I wonder if I should regret raising up a bunch of performers and encouraging them in this charade or if I should be proud to have modeled survival in the arena. I don’t know. It’s complex. We’re complex. And maybe that’s the entire lesson.
This article is featured in the December issue of The BeZine.
“Truth is ugly. We possess art lest we perish of the truth.” – Nietzsche
Civilization kills. We are living in apocalyptic times. The Anthropocene is here; humans are dominating and destroying the Earth. Like all civilizations in history, though, ours will fall back into the dust, and Earth will absorb it in some fashion. I get angry with humans because of this. Our arrogance and hubris and stupidity is truly abhorrent. I would wash my hands from all association with my species if I could, but for two things: music and food. I am willing to forgive everything for Puccini and Marcona almonds sauteed in butter and thyme.
Perhaps it is nothing but hedonism to feel that my pleasure in a fine meal at La Reve on Tuesday might bring me back from the brink of utter despair. The “Holiday Train” event in the village late that afternoon had created horrific traffic congestion with black-clad pedestrians pushing strollers into the dark streets while some pop Christmas frenzy blared over a loudspeaker. I felt truly Scroogeish; humans are complete humbug. But then the ambiance of a Parisian bistro — chattering guests and tremulous accordion melodies — and the buttery oak in the Chardonnay spread its warmth over that cold, post-Truth fear surrounding my heart. I asked Irene, our Asian-American server, about how the chef prepared the pumpkin soup. We talked about how roasting brings out the deeper flavors of vegetables and stock bones and what items on the menu were gluten-free. By the time I had savored my way through triple-cream brie, salmon, lamb and chocolate caramel, I was ready to admit atonement of the human race was possible.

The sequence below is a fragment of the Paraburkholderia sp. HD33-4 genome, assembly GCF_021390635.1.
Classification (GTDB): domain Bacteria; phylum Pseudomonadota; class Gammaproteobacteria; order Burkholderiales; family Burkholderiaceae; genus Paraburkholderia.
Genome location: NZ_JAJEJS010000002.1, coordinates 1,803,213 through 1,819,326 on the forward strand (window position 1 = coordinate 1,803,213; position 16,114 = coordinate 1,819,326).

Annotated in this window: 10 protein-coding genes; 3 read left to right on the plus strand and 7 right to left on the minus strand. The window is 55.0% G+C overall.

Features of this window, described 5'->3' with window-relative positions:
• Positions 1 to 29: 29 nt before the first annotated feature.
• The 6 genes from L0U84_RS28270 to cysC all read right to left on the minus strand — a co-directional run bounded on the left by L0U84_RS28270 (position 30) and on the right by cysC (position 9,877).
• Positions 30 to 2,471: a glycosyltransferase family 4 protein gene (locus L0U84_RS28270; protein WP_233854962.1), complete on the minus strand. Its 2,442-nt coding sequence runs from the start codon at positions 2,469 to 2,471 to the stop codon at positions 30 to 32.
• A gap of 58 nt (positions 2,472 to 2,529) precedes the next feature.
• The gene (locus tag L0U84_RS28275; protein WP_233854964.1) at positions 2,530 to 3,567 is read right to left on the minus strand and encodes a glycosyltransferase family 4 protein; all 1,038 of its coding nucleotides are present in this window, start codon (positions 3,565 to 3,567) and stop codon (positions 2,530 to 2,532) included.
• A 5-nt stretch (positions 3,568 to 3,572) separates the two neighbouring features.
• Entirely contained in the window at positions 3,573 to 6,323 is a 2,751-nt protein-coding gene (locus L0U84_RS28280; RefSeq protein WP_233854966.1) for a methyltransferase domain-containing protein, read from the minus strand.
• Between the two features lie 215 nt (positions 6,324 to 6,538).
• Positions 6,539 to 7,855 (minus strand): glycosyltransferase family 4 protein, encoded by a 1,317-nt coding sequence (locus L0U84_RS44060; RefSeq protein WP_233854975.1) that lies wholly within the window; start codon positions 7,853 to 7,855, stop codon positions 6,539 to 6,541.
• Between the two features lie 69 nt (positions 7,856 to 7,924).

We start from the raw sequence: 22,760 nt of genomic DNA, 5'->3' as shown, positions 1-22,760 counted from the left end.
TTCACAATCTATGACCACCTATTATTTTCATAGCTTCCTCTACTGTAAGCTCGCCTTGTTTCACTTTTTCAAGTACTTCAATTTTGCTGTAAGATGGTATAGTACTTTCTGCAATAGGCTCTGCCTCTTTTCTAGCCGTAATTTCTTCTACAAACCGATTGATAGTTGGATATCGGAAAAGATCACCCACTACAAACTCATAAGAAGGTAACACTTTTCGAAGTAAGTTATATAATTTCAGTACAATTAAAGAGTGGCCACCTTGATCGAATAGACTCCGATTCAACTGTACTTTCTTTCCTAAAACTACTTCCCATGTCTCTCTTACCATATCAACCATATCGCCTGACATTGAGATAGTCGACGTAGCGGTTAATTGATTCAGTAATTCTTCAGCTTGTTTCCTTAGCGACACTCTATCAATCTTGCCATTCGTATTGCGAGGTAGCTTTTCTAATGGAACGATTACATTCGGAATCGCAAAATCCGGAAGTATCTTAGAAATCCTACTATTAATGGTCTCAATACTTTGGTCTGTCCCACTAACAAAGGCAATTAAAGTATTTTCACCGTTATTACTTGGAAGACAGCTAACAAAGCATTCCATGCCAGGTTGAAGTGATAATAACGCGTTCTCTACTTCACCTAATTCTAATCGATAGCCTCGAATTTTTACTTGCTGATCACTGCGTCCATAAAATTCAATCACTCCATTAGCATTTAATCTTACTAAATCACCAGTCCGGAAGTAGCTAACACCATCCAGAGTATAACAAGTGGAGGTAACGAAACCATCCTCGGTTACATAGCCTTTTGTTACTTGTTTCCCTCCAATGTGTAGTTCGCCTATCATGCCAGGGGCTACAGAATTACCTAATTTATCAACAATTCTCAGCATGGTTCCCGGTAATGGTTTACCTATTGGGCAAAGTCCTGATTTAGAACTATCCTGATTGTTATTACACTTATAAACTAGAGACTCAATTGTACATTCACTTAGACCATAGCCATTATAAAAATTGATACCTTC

The next day, however, my thoughts turned dark again. How could I justify the expense of that meal, even though almost half of the cost to me was covered by a gift certificate? How had the animals invested in that meal been treated? How far had the ingredients traveled on fossil fuels to get to my plate? My awareness of suffering may have been dulled for a time, but it was not erased. I may have been treated quite well, but was I healed?
Healing. In Western culture, it’s about fixing pathology. In Eastern culture, it’s about making whole. Awareness is about opening up to understand the whole, the complete Oneness of the Universe. “Life is suffering” is the first noble Truth in Buddhism. Suffering is in the Oneness. Arising from the awareness of suffering are two responses (at least): Fear and Compassion.
I experience my fear for the human race and my compassion for it as well, blended contrapuntally. To recognize that only as thoughts criss-crossing my brain might drive me mad. To see that reflected in a complex pairing of wine and cheese or in the first act duet of Mimi and Rudolfo in La Boheme saves me from perishing from the ugly truth. I will never comprehend the Truth, although I live it every day. Making, enjoying, or experiencing Art is as close as I may ever come to holding the Whole in my heart. I believe that those who practice Meditation seek to do the same, while sparing the harm caused in producing Art.